Google Photo found my girlfriend I never knew I had
Not many things in this world are free and unlimited. There is sunshine and there is Google Photo.
I have been travelling around the world for the last ten years and taken hundred thousands of pictures. The free and unlimited storage of Google Photo has been my most trustful companion.
There is a tab called “People and Pets”. It recognizes your friends, families and even pets from your pictures. I didn’t think much of that feature. I always travelled by myself, always among strangers and have no pets. Whenever I opened that tab, I saw faces of strangers I have met once and never again.
Some time ago I noticed a face that showed up repeatedly in a few dozen of my photos. It was the face of a girl with a sunny smile. I don’t remember ever met her before. I labelled her Sunni because of her smile. In the following days, Google Photo found more pictures of her.
In the St Mark’s Square of Venice, her face appeared on a random tourist in the background. In the souk of Marrakech, her face was on a half-veiled woman behind a half-closed door. In the ruins of Machu Picchu, her face appeared as a shadow of leaves cast on a stone wall. On the remote Easter Island, her face was peeking behind from a giant moai. She appeared on photos from every country I ever visited. Most time she wore her sunny smile, but sometimes she was sad, a few times angry, like on a morning I was pissed off by a crooked taxi driver. I saw her face from photos as far back as my first trip to London ten years ago.
I thought it was only a peculiar bug in Google Photo. Perhaps the Google AI was suffering from pareidolia like a human, seeing faces never existed.
Then the Google Assist started to automatically create an album for me. One was titled “Wandering the street of Tokyo with Sunni”. Another was “Adventuring the Amazon with Sunni”. There was even one said, “Ten-year anniversary with Sunni.” It was like Google Photo thought Sunni was my girlfriend.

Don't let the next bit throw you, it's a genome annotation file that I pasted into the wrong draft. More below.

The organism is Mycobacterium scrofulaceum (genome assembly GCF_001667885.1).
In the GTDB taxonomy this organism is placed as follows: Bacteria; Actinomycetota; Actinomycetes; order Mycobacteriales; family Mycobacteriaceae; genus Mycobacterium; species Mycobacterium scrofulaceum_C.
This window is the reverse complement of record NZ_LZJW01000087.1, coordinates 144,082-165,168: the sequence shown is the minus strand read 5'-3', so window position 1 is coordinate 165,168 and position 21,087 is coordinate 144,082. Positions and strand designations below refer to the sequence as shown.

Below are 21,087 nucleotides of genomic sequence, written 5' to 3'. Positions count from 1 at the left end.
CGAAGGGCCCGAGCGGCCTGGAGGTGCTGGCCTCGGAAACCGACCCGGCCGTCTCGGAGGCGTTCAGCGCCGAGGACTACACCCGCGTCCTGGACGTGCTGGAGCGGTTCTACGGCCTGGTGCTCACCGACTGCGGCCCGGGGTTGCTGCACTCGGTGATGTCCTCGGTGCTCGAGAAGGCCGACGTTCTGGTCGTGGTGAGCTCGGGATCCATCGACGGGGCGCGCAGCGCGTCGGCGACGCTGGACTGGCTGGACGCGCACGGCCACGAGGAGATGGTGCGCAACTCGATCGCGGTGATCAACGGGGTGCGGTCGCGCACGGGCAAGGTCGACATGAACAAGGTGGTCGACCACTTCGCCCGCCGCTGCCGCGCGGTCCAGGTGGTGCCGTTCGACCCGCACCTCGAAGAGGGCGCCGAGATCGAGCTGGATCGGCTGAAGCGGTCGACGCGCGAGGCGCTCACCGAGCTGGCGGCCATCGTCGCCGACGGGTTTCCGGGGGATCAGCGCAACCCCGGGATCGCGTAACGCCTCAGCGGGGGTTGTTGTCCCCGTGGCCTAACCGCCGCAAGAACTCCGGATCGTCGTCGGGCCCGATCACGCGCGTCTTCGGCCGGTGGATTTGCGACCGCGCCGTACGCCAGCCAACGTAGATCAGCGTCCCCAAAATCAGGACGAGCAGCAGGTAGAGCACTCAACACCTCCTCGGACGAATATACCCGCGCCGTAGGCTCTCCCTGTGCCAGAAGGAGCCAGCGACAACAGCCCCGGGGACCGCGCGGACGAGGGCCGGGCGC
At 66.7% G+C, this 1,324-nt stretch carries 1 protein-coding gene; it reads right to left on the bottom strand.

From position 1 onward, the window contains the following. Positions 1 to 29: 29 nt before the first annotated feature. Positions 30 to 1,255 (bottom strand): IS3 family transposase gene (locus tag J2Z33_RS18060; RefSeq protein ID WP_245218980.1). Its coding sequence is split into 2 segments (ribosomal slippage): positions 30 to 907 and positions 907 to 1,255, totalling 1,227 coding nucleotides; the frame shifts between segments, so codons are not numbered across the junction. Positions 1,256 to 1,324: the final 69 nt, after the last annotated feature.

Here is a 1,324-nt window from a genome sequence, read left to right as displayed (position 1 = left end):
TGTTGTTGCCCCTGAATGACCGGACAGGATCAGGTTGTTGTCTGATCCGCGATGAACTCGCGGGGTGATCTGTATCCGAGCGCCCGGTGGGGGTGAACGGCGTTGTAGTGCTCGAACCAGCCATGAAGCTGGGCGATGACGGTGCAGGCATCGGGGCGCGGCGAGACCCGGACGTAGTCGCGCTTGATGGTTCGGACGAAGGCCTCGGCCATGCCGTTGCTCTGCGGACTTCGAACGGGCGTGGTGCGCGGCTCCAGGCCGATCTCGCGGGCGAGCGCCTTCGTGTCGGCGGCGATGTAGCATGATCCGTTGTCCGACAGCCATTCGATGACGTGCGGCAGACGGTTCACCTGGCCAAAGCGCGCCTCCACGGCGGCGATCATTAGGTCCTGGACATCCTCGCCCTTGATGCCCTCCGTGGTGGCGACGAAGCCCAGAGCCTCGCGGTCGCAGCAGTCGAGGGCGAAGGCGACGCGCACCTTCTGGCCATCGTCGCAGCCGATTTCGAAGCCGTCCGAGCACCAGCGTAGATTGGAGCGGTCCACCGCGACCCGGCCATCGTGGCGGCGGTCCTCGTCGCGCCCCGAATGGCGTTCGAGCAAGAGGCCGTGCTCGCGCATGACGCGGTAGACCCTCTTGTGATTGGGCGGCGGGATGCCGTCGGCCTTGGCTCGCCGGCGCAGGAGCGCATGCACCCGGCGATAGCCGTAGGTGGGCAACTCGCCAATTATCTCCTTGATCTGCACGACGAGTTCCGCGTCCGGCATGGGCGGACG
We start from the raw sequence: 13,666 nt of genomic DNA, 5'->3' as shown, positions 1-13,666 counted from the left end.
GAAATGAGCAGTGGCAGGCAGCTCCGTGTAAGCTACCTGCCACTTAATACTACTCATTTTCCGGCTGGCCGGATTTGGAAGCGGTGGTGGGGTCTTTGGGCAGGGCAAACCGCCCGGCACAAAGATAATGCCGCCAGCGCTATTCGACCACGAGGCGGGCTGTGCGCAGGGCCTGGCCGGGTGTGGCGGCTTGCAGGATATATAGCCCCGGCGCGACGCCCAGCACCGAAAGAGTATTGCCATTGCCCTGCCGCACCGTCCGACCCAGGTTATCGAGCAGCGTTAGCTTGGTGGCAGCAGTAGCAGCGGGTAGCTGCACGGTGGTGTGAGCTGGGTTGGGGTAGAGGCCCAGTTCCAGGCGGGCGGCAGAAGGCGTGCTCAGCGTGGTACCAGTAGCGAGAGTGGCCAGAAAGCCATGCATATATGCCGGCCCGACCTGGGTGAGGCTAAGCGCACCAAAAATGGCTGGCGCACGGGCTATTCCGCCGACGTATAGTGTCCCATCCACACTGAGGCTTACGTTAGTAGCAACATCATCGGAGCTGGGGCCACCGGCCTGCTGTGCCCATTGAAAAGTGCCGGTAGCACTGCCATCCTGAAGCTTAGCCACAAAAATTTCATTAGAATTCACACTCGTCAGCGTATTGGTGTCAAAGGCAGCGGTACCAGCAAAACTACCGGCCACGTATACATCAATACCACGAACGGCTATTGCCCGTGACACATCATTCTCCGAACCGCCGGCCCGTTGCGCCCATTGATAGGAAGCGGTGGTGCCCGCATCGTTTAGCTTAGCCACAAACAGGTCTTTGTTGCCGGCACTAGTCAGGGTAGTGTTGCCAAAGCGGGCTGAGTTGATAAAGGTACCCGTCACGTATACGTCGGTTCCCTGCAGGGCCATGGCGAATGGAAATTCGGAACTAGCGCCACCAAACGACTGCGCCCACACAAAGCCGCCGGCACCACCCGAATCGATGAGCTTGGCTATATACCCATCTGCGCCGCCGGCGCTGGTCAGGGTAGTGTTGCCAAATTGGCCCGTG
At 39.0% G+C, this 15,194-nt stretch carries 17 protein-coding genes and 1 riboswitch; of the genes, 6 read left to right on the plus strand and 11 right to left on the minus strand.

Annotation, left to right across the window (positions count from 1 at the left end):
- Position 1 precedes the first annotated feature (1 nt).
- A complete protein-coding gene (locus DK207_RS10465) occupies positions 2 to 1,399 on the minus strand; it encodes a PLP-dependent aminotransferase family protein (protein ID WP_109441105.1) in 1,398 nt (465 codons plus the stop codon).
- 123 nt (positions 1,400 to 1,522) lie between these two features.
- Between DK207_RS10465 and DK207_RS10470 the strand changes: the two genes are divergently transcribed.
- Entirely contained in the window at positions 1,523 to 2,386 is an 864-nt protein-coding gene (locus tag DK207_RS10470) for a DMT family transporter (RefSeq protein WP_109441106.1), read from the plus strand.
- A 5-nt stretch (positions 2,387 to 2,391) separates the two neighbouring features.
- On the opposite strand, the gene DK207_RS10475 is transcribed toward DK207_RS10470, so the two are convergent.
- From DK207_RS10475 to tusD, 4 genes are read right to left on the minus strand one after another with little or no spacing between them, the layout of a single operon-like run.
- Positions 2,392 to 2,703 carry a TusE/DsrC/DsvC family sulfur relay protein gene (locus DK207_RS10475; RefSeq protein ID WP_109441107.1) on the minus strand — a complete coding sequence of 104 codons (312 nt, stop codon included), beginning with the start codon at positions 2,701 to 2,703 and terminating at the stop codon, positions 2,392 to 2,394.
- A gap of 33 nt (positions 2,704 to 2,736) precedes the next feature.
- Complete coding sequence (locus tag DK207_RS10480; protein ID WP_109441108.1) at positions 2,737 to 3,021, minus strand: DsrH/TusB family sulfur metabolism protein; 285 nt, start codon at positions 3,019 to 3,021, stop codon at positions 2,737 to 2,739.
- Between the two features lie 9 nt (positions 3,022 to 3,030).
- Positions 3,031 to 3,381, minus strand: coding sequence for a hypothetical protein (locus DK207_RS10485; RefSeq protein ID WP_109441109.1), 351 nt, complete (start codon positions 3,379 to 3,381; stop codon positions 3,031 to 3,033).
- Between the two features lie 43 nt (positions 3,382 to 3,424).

Recently I started to use the phone app “Google Photo Scan” to digitize my childhood photo. I came upon a batch of faded photos my parents took when I stayed at the Children Hospital. I was eight at the time and had a lung infection, and was hospitalized for two months. There was a girl who always wandered to my bed. Her face was pale, but she was friendly, and we became friends. She always carried a small earth globe with her, and once she asked me about places I like to travel.
“Everywhere,” I told her.
“Everywhere is not a place,” she replied.
I picked a few countries I have read in books, and she told me about the countries she liked to visit. Together, we came up with a list of places we will visit before we die.
“One of us will die in this hospital,” she told me one day, “but the other will live and visit all the places in our list.” We made a pinky swear to seal the deal.
At the time I thought I was the one going to die. I felt sick and could hardly leave my bed. She looked pale, but she wandered around freely. But no, she had leukaemia.
She never told me her name, but her grandma used to call her “Sunshine” because of her sunny smile. I forgot when she died. After people died, their memory slowly faded like an old photo.
I found the list again in a box of my childhood toys. Every country I have travelled in the last ten years was on the list. The last country on the list is Nepal. While trekking there in the Himalayans, I met a girl. We became friends and later we started dating.
Ever since then, Sunni’s photo had started to disappear. Perhaps a Google engineer has found the bug and fixed it. Perhaps Sunni is angry with me and wants to murder me. But more likely, I think she’s happy for me, that I’m no longer alone.
Not many things in this world are free and unlimited. There is Google Photo and there are Sunshine and her sunny smile.